Nesconset residents are demanding action from Smithtown Town officials in a renewed pledge to fight Sonic's application to open a restaurant off Alexander Avenue.
"We saw what Sonic did to North Babylon, we saw what it looked like and it doesn't belong in a residential area or near a residential street," said Susan Fink, an Alexander Avenue homeowner.
Fink started up a petition for Nesconset residents asking Smithtown's elected officials not to grant Sonic the variances and exemptions it needs to build a.
She presented a copy containing 346 signatures from Nesconset residents to Smithtown Town Board at their Tuesday afternoon meeting.
Fink was joined by Joan Forneiro, a Nesconset resident of Alexander Avenue, in highlighting the community's concerns about the proposed Sonic.
"There will be a dramatic increase of noise and pollution, inaccessibility of entering and exiting our own driveway or leaving our streets, an increase challenge for family visits, mailman, sanitation, repair men, landscapers and delivery," Forneiro said. "How are they going to do that without queuing, it's a narrow little street."
Other concerns mentioned included environmental impact of building on the vacant land leading to potential stormwater runoff and flood of local yards.
In efforts to prevent Sonic's building proposal from being approved, Fink pointed Town Board members to the section 322-11 of the town code which states:
No building, structure, lot or land in any district in the Town of Smithtown shall be used for any of the following uses, except as provided in Article XI... curb-service restaurant.
Valley Stream-based Serota Smithtown LLC has requested a special exception permit to build the proposed Sonic, .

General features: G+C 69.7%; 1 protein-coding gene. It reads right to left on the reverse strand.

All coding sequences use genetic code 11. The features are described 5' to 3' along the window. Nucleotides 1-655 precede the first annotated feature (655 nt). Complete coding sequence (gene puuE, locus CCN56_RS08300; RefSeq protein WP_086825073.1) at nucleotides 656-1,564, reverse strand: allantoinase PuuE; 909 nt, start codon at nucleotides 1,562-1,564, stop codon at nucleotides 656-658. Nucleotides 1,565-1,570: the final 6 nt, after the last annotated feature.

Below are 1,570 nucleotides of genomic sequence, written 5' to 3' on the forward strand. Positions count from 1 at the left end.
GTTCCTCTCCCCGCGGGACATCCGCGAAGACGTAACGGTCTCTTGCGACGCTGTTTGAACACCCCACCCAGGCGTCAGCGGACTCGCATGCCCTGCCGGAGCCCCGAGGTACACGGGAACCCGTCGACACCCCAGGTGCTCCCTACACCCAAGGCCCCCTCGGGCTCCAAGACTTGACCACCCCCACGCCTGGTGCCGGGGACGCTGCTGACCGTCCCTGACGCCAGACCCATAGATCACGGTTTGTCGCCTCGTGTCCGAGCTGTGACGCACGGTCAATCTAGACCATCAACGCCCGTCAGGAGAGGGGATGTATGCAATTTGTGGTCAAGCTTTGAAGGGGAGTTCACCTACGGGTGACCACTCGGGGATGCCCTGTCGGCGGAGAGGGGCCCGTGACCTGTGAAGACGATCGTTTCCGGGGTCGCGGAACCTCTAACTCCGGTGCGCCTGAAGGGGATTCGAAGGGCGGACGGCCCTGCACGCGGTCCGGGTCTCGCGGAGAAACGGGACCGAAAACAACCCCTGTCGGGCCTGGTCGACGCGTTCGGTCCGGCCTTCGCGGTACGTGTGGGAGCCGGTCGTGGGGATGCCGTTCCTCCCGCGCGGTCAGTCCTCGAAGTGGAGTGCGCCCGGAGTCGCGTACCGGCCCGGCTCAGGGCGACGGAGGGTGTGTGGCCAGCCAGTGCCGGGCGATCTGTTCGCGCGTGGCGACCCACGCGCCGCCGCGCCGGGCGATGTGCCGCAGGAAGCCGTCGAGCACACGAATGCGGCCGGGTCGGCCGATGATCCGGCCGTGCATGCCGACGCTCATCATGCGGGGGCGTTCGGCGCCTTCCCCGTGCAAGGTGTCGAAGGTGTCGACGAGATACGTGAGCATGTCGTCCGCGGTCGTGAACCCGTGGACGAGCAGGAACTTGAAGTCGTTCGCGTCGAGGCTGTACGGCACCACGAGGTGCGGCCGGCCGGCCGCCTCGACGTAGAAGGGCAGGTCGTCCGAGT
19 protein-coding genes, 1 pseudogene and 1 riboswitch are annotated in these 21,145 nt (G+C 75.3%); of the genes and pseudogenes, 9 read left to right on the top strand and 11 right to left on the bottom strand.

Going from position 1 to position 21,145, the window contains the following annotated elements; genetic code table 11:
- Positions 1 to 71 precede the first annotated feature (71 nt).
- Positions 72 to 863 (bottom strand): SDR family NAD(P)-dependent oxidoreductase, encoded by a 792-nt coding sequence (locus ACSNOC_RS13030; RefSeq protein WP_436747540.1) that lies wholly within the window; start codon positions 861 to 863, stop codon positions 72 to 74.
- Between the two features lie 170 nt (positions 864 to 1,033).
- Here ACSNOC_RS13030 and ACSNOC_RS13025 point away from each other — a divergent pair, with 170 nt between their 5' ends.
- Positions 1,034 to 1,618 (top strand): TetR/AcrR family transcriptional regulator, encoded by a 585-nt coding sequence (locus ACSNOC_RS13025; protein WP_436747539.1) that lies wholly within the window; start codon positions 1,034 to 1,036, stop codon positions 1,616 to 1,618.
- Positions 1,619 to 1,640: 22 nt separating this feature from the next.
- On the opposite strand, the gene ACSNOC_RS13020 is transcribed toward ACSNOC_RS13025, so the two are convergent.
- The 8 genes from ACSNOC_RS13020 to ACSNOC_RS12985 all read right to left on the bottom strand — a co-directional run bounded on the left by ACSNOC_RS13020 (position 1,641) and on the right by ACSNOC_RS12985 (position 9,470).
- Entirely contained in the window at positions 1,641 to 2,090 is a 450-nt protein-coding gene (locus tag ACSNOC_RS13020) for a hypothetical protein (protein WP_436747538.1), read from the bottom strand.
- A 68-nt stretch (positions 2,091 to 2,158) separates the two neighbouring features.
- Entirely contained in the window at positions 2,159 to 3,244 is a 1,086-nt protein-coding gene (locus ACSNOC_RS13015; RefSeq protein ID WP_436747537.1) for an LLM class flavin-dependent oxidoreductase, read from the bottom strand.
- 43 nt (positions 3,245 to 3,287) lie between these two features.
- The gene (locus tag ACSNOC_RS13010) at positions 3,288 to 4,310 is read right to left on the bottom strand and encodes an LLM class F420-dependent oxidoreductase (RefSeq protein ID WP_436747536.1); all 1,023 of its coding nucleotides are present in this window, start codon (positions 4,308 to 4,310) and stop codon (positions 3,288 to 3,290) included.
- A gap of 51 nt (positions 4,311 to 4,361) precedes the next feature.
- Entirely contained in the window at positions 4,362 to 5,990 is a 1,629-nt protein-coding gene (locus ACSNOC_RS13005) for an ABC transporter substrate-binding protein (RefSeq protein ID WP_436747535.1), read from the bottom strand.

There's just one problem. There's no definition of a curb-service restaurant in the town code, according to Planning Director Frank DeRubeis.
"I would like town to define what curbside dining is, we are not allowed to have it, but there’s no definition of what it was. Sonic is saying it's not curbside," Fink said. "Outdoor dining is their brand, it's their ID, what they are known for. Indoor seating is just so someone will grant them permission."
Smithtown Supervisor Patrick Vecchio said that since the public hearing on the proposed Sonic was closed June 26, the decision whether to approve their application is solely with the Board of Zoning Appeals.
However, Vecchio said the Town Attorney John Zollo could advise town board members on whether or not they would be legally allowed to make a definition of what a curb-side restaurant is at this time.
"If you tend to agree with community this would be disastrous for all of us, could you define what curb-side dining is and hopefully it will exclude Sonic," Fink said.
Smithtown's Planning Department confirmed it has received the SEQRA and environmental review it has been waiting on to make a decision on the proposed Sonic restaurant, allowing the Board of Zoning Appeals to make a decision any day now.